Russia unleashed a barrage of high-precision missile attacks on Ukraine that triggered a wave of power cuts and temporarily caused Europe’s biggest nuclear power plant to lose power.
According to Ukraine’s military, Russia is believed to have used six Kinzhals – hypersonic missiles which fly many times faster than the speed of sound.
President Vladimir Putin regularly touts the Kinzhal, which means “dagger” in Russian, as a weapon for which the NATO alliance backing Kyiv has no answer.
Here is what you need to know about the weapon:
What are hypersonic missiles?
- Hypersonic weapons travel in the upper atmosphere at more than five times the speed of sound – or about 6,200kmph (3,852mph) – and they can evade advanced radar systems.
- There are two major types of hypersonic missiles. One is the hypersonic glide vehicle (HGV), which leaves the Earth’s atmosphere and then plunges back into it.
- The second is the hypersonic cruise missile (HCM) which, while not as fast, flies low and at extremely high speeds, giving opponents little time to react. They can also carry a nuclear warhead.
What are the key features of Kinzhal missiles?
- Kinzhal is an air-launched ballistic missile that is capable of carrying nuclear or conventional warheads.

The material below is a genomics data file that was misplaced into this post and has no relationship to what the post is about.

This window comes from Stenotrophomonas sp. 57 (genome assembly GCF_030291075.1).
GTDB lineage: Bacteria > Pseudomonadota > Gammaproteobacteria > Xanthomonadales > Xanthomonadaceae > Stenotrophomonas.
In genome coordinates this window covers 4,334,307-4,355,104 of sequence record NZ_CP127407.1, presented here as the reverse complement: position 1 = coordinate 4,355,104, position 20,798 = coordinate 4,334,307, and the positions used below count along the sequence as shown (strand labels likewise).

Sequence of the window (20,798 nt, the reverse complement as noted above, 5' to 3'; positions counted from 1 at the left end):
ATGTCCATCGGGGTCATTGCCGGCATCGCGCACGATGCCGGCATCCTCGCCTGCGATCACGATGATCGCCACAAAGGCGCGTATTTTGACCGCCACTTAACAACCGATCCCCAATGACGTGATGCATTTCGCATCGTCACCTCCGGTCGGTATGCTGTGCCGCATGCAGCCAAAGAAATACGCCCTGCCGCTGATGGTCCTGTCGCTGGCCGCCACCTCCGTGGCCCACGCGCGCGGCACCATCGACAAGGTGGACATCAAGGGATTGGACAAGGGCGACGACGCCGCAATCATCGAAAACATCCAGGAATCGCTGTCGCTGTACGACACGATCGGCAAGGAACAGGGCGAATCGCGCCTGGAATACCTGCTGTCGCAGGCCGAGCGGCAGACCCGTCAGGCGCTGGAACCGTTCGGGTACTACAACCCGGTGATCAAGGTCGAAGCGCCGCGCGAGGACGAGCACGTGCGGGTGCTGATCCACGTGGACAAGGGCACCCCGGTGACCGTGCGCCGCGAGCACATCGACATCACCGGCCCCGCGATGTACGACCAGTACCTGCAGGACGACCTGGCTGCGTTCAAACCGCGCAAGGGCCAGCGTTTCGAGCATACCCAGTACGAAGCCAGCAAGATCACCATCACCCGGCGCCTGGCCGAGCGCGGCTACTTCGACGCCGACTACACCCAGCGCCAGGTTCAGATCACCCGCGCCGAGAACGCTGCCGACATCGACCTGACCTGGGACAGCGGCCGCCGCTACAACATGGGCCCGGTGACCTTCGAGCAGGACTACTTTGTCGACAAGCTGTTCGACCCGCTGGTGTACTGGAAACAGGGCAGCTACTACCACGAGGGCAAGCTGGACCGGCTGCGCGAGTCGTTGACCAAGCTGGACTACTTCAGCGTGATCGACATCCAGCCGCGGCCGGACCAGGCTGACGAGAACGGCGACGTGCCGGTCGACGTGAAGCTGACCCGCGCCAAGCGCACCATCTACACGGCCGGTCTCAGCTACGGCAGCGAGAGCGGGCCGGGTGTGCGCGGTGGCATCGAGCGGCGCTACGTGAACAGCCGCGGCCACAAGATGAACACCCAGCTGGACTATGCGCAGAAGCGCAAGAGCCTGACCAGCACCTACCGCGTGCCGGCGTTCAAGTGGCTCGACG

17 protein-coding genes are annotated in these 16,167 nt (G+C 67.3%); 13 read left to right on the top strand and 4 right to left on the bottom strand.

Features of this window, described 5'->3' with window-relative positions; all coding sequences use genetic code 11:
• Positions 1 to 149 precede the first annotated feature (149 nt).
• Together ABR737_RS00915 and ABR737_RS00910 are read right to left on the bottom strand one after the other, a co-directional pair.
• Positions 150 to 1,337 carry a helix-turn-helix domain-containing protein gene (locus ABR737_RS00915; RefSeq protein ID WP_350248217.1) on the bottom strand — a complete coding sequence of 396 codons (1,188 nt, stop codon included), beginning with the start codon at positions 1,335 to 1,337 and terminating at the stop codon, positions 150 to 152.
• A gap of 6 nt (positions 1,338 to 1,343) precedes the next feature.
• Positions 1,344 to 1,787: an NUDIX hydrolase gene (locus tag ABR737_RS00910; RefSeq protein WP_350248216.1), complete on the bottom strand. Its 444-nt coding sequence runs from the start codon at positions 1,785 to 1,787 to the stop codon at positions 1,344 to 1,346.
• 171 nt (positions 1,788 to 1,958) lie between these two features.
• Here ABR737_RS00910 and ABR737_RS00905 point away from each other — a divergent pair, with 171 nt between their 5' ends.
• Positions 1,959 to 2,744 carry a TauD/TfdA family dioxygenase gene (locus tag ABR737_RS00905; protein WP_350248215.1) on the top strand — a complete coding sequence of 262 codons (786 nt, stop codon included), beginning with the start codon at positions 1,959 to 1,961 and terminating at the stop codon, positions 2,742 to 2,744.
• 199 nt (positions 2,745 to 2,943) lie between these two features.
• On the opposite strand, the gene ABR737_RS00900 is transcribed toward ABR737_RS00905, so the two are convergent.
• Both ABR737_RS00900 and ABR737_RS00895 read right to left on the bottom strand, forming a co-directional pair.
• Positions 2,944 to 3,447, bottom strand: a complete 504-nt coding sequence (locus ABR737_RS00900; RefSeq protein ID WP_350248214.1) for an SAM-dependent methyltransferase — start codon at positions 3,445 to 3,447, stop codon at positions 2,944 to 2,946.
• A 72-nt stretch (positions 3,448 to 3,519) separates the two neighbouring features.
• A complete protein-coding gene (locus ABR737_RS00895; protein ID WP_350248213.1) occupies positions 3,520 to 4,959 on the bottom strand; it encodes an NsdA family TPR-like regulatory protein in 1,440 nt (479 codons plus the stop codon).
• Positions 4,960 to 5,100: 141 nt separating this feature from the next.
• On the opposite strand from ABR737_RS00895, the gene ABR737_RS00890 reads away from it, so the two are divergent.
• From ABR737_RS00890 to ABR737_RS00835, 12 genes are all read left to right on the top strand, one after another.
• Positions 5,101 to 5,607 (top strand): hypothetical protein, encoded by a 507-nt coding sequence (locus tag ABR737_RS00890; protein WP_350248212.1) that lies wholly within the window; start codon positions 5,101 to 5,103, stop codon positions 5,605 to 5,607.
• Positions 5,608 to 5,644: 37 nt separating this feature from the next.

- It has a reported range of 1,500-2,000km (930-1,240 miles) with a payload of 480kg. The missiles may reach speeds of up to Mach 10 (12,350kmph or 7,674mph).
- President Vladimir Putin says Russia is the global leader in hypersonic missiles whose speed, manoeuvrability, and altitude make them difficult to track and intercept.
- In Ukraine, the missiles were first used in March 2022 to destroy a fuel depot, according to Moscow.
- On Thursday, Yurii Ihnat, spokesman for Ukraine’s air force, said his country did not have the capability to “counter” the Kinzhals.
Who else is developing hypersonic missiles?
- The United States has actively pursued the development of hypersonic weapons – manoeuvring weapons that fly at speeds of at least Mach 5 – as a part of its Conventional Prompt Global Strike programme since the early 2000s, according to a congressional report.
- In April 2022, Australia, the United Kingdom and the US – a grouping known as AUKUS – agreed to cooperate on hypersonic weapons and electronic warfare capabilities.
- China is also aggressively developing the technology, according to the US Congressional Research Service (CRS).
- Iran, Israel and South Korea have conducted basic research on the technology, the CRS has said previously.